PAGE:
FCC considers public safety, IoT spectrum needs
The Federal Communications Commission is taking a new look at the spectrum needs of public safety and the internet of things, and the agency officially rescinded rules passed under the Trump administration that would have allowed state-by-state leasing of 50 megahertz of spectrum at 4.9 GHz.
Those rules had been stayed in June of this year. The background here is that in the fall of 2020, the FCC voted along party lines to expand the use of the 4.9 GHz band, over objections from public safety users. The 4.9 GHz spectrum, which consists of 50 megahertz (4.940-4.990 GHz), was designated for exclusive use by public safety for fixed and mobile services back in the early 2000s. That spectrum was allowed to be shared with non-traditional public safety responders. Under the Trump administration and then-FCC Chairman Ajit Pai, the FCC voted to drop the requirement that the spectrum be used for public safety-related activities. The GOP majority on the commission supported the view that due to the high cost of equipment in the band and the fact that its use is mostly confined to a few metropolitan areas, the spectrum was underutilized and states ought to be allowed to use it to “best meet their unique needs,” as the FCC said in a statement. Those leasing rules would have allow a single, statewide licensee in each state to lease some or all of its spectrum rights to third parties, either public safety or non-public safety, commercial and private entities.
Under the Biden administration and Acting FCC Chairwoman Jessica Rosenworcel, the agency has now decided to “move towards establishment of a nationwide, coordinated framework that would emphasize public safety needs while increasing overall use of the band and putting public safety on a path to 5G.” A new notice of proposed rulemaking will consider how new technologies like 5G and dynamic Spectrum Access Systems (SAS) could be used for co-existence at 4.9 GHz. Rosenworcel and fellow Democrat Commissioner Geoffrey Starks approved the measure along with Commissioner Nathan Simington, a Republican; Republican Brendan Carr approved in part and concurred in part.
“I was disappointed when the FCC voted to take the 50 MHz at 4.9 GHz off the board earlier this year by staying our 2020 decision,” Carr said in a statement. “I dissented from that decision, but as I said at the time, I am open to working with my colleagues, the public safety community, and all other stakeholders on a new framework for this important band of spectrum. … Our 2020 decision was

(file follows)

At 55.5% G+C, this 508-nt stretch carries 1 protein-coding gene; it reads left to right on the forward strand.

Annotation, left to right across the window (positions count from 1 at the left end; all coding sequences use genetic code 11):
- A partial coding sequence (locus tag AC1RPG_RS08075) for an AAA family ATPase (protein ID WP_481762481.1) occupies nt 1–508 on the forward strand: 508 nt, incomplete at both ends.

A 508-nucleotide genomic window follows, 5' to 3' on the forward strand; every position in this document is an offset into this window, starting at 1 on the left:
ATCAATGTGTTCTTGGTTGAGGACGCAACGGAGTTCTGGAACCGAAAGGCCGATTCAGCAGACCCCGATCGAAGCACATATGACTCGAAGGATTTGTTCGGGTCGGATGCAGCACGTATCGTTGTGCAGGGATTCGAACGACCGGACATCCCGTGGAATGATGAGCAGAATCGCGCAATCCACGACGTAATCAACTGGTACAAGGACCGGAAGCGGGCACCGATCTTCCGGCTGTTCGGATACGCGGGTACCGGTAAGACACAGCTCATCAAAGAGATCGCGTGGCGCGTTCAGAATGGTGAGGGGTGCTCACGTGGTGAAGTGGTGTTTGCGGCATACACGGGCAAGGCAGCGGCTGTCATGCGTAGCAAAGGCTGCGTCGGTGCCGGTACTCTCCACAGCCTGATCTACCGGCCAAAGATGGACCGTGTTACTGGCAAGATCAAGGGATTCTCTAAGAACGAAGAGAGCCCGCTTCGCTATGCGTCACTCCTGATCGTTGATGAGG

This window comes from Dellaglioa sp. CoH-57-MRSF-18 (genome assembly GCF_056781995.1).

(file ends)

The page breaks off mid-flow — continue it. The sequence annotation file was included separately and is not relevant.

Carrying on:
certainly not the only way to ensure that the 4.9 GHz spectrum can be put to good use.”
Some public safety advocates have called for the 4.9 GHz spectrum to be assigned to the First Responders Network Authority and used to bolster FirstNet access and services for public safety users, on the network built by AT&T. Other industry players, like the Wireless Internet Service Providers Association, have said that the underutilized band ought to be opened for wider commercial use.
Both AT&T and WISPA indicated their support for the expanded conversation around operations at 4.9 GHz.
“The 4.9 GHz band is a critical band for public safety and could provide key support for future 5G public safety deployments. We appreciate the FCC’s focus on avoiding fragmentation and expanding the usefulness of the band for public safety,” said Joan Marsh, AT&T EVP of federal regulatory relations.
Louis Peraertz, VP of policy for WISPA, said the organization will continue to work for commercial use in the band. “Limiting the band to critical information industry entities in a severely spectrum-constrained world would keep that spectrum significantly underutilized. More such spectrum for commercial use means more internet access for those Americans in the hardest to reach and serve areas of the country,” Peraertz said in a statement. “In addition, allowing commercial use of the band would encourage a more robust market for equipment and greater innovation that could also benefit public safety communications.”
The FCC also opened up public comment on the spectrum needs for the Internet of Things, seeking input on whether there is adequate spectrum is available for the anticipated growth of IoT, and if not, how to make sure that enough spectrum gets set aside, as well what the role of unlicensed and licensed spectrum are likely to be in the future of IoT in the United States. The agency had been directed by Congress to open up the inquiry.
While IoT use cases are already emerging, Rosenworcel said in a statement, it’s “only the start.”
“As 5G wireless systems and low Earth orbiting satellites expand the availability of high-speed and high-capacity networks, we can expect the pace of innovation to increase,” she continued. “Of course, for this to happen we need to make sure that adequate spectrum is available for all of this activity. …
These are important questions and I hope and expect the record will produce thoughtful answers.”